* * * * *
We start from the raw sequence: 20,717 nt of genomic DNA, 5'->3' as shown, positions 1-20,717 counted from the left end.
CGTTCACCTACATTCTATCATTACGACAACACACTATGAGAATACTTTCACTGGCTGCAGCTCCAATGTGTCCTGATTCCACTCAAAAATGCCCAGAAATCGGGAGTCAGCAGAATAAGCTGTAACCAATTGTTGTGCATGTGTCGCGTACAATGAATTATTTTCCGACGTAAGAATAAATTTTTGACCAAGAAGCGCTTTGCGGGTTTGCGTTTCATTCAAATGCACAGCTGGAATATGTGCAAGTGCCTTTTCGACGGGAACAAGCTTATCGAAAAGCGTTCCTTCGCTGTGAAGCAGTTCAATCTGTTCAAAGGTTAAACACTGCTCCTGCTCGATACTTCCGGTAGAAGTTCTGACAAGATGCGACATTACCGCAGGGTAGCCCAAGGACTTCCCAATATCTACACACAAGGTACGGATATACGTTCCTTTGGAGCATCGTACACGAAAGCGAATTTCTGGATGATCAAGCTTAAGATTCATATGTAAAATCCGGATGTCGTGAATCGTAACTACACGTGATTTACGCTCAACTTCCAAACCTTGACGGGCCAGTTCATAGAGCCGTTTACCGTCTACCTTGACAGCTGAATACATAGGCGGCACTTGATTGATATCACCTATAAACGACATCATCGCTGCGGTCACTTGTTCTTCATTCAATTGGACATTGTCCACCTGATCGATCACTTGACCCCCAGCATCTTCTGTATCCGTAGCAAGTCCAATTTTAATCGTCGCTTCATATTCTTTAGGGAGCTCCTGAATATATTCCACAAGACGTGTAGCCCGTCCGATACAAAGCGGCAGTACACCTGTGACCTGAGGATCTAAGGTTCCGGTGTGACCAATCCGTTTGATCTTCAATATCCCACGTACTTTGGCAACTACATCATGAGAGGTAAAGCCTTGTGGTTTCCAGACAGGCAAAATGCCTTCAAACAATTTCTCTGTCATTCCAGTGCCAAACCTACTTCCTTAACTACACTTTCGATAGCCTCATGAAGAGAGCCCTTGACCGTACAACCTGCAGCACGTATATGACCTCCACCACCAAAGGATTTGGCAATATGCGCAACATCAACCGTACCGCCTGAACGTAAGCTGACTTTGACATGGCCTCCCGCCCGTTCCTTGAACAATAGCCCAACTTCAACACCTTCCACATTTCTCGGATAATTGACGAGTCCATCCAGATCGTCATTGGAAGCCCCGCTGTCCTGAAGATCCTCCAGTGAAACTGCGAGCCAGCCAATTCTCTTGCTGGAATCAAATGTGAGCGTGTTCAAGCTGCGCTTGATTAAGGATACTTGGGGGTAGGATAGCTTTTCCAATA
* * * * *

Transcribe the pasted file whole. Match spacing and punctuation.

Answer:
We start from the raw sequence: 20,717 nt of genomic DNA, 5'->3' as shown, positions 1-20,717 counted from the left end.
CGTTCACCTACATTCTATCATTACGACAACACACTATGAGAATACTTTCACTGGCTGCAGCTCCAATGTGTCCTGATTCCACTCAAAAATGCCCAGAAATCGGGAGTCAGCAGAATAAGCTGTAACCAATTGTTGTGCATGTGTCGCGTACAATGAATTATTTTCCGACGTAAGAATAAATTTTTGACCAAGAAGCGCTTTGCGGGTTTGCGTTTCATTCAAATGCACAGCTGGAATATGTGCAAGTGCCTTTTCGACGGGAACAAGCTTATCGAAAAGCGTTCCTTCGCTGTGAAGCAGTTCAATCTGTTCAAAGGTTAAACACTGCTCCTGCTCGATACTTCCGGTAGAAGTTCTGACAAGATGCGACATTACCGCAGGGTAGCCCAAGGACTTCCCAATATCTACACACAAGGTACGGATATACGTTCCTTTGGAGCATCGTACACGAAAGCGAATTTCTGGATGATCAAGCTTAAGATTCATATGTAAAATCCGGATGTCGTGAATCGTAACTACACGTGATTTACGCTCAACTTCCAAACCTTGACGGGCCAGTTCATAGAGCCGTTTACCGTCTACCTTGACAGCTGAATACATAGGCGGCACTTGATTGATATCACCTATAAACGACATCATCGCTGCGGTCACTTGTTCTTCATTCAATTGGACATTGTCCACCTGATCGATCACTTGACCCCCAGCATCTTCTGTATCCGTAGCAAGTCCAATTTTAATCGTCGCTTCATATTCTTTAGGGAGCTCCTGAATATATTCCACAAGACGTGTAGCCCGTCCGATACAAAGCGGCAGTACACCTGTGACCTGAGGATCTAAGGTTCCGGTGTGACCAATCCGTTTGATCTTCAATATCCCACGTACTTTGGCAACTACATCATGAGAGGTAAAGCCTTGTGGTTTCCAGACAGGCAAAATGCCTTCAAACAATTTCTCTGTCATTCCAGTGCCAAACCTACTTCCTTAACTACACTTTCGATAGCCTCATGAAGAGAGCCCTTGACCGTACAACCTGCAGCACGTATATGACCTCCACCACCAAAGGATTTGGCAATATGCGCAACATCAACCGTACCGCCTGAACGTAAGCTGACTTTGACATGGCCTCCCGCCCGTTCCTTGAACAATAGCCCAACTTCAACACCTTCCACATTTCTCGGATAATTGACGAGTCCATCCAGATCGTCATTGGAAGCCCCGCTGTCCTGAAGATCCTCCAGTGAAACTGCGAGCCAGCCAATTCTCTTGCTGGAATCAAATGTGAGCGTGTTCAAGCTGCGCTTGATTAAGGATACTTGGGGGTAGGATAGCTTTTCCAATA